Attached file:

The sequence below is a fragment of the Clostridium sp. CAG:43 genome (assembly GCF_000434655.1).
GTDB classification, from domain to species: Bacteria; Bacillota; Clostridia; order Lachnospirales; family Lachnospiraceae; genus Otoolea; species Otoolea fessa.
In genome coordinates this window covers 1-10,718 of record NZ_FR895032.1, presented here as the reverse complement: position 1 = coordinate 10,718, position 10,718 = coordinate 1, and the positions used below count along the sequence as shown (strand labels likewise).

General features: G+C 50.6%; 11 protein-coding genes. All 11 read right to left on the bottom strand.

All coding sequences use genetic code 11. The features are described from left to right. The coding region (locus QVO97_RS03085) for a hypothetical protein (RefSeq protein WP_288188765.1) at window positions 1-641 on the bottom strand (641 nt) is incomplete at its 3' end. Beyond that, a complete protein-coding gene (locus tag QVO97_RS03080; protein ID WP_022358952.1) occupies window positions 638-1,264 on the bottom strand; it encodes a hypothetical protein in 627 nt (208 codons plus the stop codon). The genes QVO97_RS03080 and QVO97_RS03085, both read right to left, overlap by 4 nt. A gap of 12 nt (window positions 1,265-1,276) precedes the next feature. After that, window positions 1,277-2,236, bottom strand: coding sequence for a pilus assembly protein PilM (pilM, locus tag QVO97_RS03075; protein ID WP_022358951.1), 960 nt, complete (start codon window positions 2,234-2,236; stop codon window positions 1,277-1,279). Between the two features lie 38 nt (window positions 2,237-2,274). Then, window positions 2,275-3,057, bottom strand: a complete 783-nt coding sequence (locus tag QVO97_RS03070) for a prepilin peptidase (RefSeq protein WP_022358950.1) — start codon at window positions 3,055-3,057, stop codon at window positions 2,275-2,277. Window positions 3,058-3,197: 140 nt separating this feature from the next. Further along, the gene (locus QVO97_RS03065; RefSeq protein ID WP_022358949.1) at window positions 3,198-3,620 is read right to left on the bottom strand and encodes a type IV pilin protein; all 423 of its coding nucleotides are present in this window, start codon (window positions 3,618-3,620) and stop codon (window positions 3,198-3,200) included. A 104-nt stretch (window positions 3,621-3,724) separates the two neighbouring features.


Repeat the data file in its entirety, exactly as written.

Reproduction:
The sequence below is a fragment of the Clostridium sp. CAG:43 genome (assembly GCF_000434655.1).
GTDB classification, from domain to species: Bacteria; Bacillota; Clostridia; order Lachnospirales; family Lachnospiraceae; genus Otoolea; species Otoolea fessa.
In genome coordinates this window covers 1-10,718 of record NZ_FR895032.1, presented here as the reverse complement: position 1 = coordinate 10,718, position 10,718 = coordinate 1, and the positions used below count along the sequence as shown (strand labels likewise).

General features: G+C 50.6%; 11 protein-coding genes. All 11 read right to left on the bottom strand.

All coding sequences use genetic code 11. The features are described from left to right. The coding region (locus QVO97_RS03085) for a hypothetical protein (RefSeq protein WP_288188765.1) at window positions 1-641 on the bottom strand (641 nt) is incomplete at its 3' end. Beyond that, a complete protein-coding gene (locus tag QVO97_RS03080; protein ID WP_022358952.1) occupies window positions 638-1,264 on the bottom strand; it encodes a hypothetical protein in 627 nt (208 codons plus the stop codon). The genes QVO97_RS03080 and QVO97_RS03085, both read right to left, overlap by 4 nt. A gap of 12 nt (window positions 1,265-1,276) precedes the next feature. After that, window positions 1,277-2,236, bottom strand: coding sequence for a pilus assembly protein PilM (pilM, locus tag QVO97_RS03075; protein ID WP_022358951.1), 960 nt, complete (start codon window positions 2,234-2,236; stop codon window positions 1,277-1,279). Between the two features lie 38 nt (window positions 2,237-2,274). Then, window positions 2,275-3,057, bottom strand: a complete 783-nt coding sequence (locus tag QVO97_RS03070) for a prepilin peptidase (RefSeq protein WP_022358950.1) — start codon at window positions 3,055-3,057, stop codon at window positions 2,275-2,277. Window positions 3,058-3,197: 140 nt separating this feature from the next. Further along, the gene (locus QVO97_RS03065; RefSeq protein ID WP_022358949.1) at window positions 3,198-3,620 is read right to left on the bottom strand and encodes a type IV pilin protein; all 423 of its coding nucleotides are present in this window, start codon (window positions 3,618-3,620) and stop codon (window positions 3,198-3,200) included. A 104-nt stretch (window positions 3,621-3,724) separates the two neighbouring features.